Research Mentor(s)

Robin Matthews

Affiliated Department

Environmental Sciences

Sort Order

37

Start Date

15-5-2015 10:00 AM

End Date

15-5-2015 2:00 PM

Keywords

Phytoplankton, Algae, Scanning Electron Microscopy (SEM), High elevation lakes, Water quality

Document Type

Event

Abstract

High- elevation lakes are unique ecosystems that are exposed to extreme environmental conditions and, as a result, are relatively simple systems in which changes can be detected. Phytoplankton communities within these systems are of interest because can be greatly influenced by the chemical components of the surrounding environment. This relationship allows phytoplankton assemblages to act as bioindicators that can give a greater insight into the water characteristics of lakes and vice versa. For this research, seven lakes were studied: Terminal, Upper Bagley, Lower Bagley, Heather Meadows Pond, Sunrise , Picture and Highwood. All seven are located in the headwaters watershed for the North Fork Nooksack River. Algae samples were collected in the summer of 2014 and annual water quality data from as early as 2006 was used. Scanning electron microscopy was used to gain species- level identification. In addition, relative abundance counts were done using settled samples and light microscopy. The water quality data was clustered using scaled centered principal components analysis. The results were two distinct clusters; the first containing the two Bagley lakes and the other containing the other five lakes. The Bagley lakes were dominated by diatoms including the genera Achanthidinium , Tabellaria, and Aulacoseria. In contrast, the other lakes were dominated by blooms of green algae and chrysophyte. The results of this research, along previous data, can be used to create a baseline of the ecology of lakes in the North Cascades. Further monitoring and research of a similar nature for these lakes will be key in detecting any changes that may occur in these sensitive areas in the face of changing climate due to both natural and anthropogenic sources.

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May 15th, 10:00 AM May 15th, 2:00 PM

Phytoplankton Ecology: Algal Assemblages in Correlation with Water Quality in High Elevation Lakes, North Cascades, WA

Environmental Sciences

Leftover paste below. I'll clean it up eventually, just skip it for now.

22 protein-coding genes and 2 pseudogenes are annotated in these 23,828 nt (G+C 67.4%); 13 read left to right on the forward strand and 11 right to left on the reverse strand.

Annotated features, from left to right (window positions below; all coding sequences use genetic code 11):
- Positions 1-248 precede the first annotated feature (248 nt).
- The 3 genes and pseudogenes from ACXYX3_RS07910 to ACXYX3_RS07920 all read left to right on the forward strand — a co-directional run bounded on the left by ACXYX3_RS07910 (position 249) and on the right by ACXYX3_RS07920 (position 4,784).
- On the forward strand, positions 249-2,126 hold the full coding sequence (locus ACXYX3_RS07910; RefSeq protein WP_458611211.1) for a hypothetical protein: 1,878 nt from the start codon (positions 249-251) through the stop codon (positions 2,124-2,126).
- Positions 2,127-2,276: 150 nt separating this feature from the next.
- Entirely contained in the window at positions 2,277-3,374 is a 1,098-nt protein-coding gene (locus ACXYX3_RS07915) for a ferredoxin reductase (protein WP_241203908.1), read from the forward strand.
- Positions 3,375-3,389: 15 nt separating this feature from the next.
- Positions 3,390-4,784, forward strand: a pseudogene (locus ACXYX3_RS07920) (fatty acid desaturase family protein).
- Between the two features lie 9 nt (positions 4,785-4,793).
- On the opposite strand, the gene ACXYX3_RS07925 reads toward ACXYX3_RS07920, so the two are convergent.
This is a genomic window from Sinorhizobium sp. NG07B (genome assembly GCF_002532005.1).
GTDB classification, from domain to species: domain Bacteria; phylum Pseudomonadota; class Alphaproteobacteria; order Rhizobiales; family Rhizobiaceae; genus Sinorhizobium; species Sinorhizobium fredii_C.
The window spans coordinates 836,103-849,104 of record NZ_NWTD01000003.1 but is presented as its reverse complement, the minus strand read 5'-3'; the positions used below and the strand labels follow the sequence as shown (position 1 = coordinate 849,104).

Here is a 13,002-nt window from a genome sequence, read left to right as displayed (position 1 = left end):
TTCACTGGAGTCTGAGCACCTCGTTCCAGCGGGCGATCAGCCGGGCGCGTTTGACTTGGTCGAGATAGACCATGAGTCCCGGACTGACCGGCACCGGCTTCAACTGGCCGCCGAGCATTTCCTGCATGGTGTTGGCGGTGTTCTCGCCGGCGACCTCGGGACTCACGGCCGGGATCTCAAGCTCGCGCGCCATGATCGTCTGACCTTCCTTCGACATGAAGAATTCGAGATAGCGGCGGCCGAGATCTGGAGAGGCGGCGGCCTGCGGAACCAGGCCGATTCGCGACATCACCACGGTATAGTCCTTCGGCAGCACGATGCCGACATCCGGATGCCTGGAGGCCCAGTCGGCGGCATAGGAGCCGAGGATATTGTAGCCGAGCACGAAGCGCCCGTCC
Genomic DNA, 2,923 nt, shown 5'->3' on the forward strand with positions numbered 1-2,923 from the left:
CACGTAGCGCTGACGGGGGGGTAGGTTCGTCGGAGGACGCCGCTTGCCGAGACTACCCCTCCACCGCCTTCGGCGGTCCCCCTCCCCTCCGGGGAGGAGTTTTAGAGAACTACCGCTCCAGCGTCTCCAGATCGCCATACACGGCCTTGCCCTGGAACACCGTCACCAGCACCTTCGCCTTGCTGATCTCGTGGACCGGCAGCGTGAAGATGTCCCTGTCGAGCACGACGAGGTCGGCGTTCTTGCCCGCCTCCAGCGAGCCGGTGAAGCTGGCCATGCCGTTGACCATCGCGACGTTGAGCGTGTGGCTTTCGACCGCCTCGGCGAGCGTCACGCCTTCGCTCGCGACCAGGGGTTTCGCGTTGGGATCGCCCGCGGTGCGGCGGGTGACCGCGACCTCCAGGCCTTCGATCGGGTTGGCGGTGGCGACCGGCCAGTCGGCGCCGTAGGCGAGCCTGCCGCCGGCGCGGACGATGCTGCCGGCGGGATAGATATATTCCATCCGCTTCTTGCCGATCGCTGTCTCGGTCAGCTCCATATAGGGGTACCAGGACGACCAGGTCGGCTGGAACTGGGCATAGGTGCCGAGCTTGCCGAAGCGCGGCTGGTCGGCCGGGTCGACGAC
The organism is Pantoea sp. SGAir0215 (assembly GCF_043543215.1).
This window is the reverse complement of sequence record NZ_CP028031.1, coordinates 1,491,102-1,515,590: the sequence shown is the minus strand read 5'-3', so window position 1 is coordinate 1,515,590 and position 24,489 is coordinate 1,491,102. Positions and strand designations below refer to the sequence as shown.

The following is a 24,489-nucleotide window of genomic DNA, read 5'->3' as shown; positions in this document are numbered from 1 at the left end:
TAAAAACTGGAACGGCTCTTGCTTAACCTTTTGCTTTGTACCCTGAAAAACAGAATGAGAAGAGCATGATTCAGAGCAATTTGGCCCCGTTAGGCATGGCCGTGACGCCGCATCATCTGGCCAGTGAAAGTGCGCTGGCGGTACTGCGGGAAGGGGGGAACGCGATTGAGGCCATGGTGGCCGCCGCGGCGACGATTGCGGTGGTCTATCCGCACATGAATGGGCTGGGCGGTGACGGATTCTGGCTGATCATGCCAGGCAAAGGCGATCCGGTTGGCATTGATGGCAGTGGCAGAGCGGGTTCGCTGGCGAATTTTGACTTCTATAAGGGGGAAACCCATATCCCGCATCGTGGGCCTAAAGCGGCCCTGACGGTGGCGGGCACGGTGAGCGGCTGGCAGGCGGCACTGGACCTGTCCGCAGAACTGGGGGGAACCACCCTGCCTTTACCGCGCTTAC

High- elevation lakes are unique ecosystems that are exposed to extreme environmental conditions and, as a result, are relatively simple systems in which changes can be detected. Phytoplankton communities within these systems are of interest because can be greatly influenced by the chemical components of the surrounding environment. This relationship allows phytoplankton assemblages to act as bioindicators that can give a greater insight into the water characteristics of lakes and vice versa. For this research, seven lakes were studied: Terminal, Upper Bagley, Lower Bagley, Heather Meadows Pond, Sunrise , Picture and Highwood. All seven are located in the headwaters watershed for the North Fork Nooksack River. Algae samples were collected in the summer of 2014 and annual water quality data from as early as 2006 was used. Scanning electron microscopy was used to gain species- level identification. In addition, relative abundance counts were done using settled samples and light microscopy. The water quality data was clustered using scaled centered principal components analysis. The results were two distinct clusters; the first containing the two Bagley lakes and the other containing the other five lakes. The Bagley lakes were dominated by diatoms including the genera Achanthidinium , Tabellaria, and Aulacoseria. In contrast, the other lakes were dominated by blooms of green algae and chrysophyte. The results of this research, along previous data, can be used to create a baseline of the ecology of lakes in the North Cascades. Further monitoring and research of a similar nature for these lakes will be key in detecting any changes that may occur in these sensitive areas in the face of changing climate due to both natural and anthropogenic sources.

 

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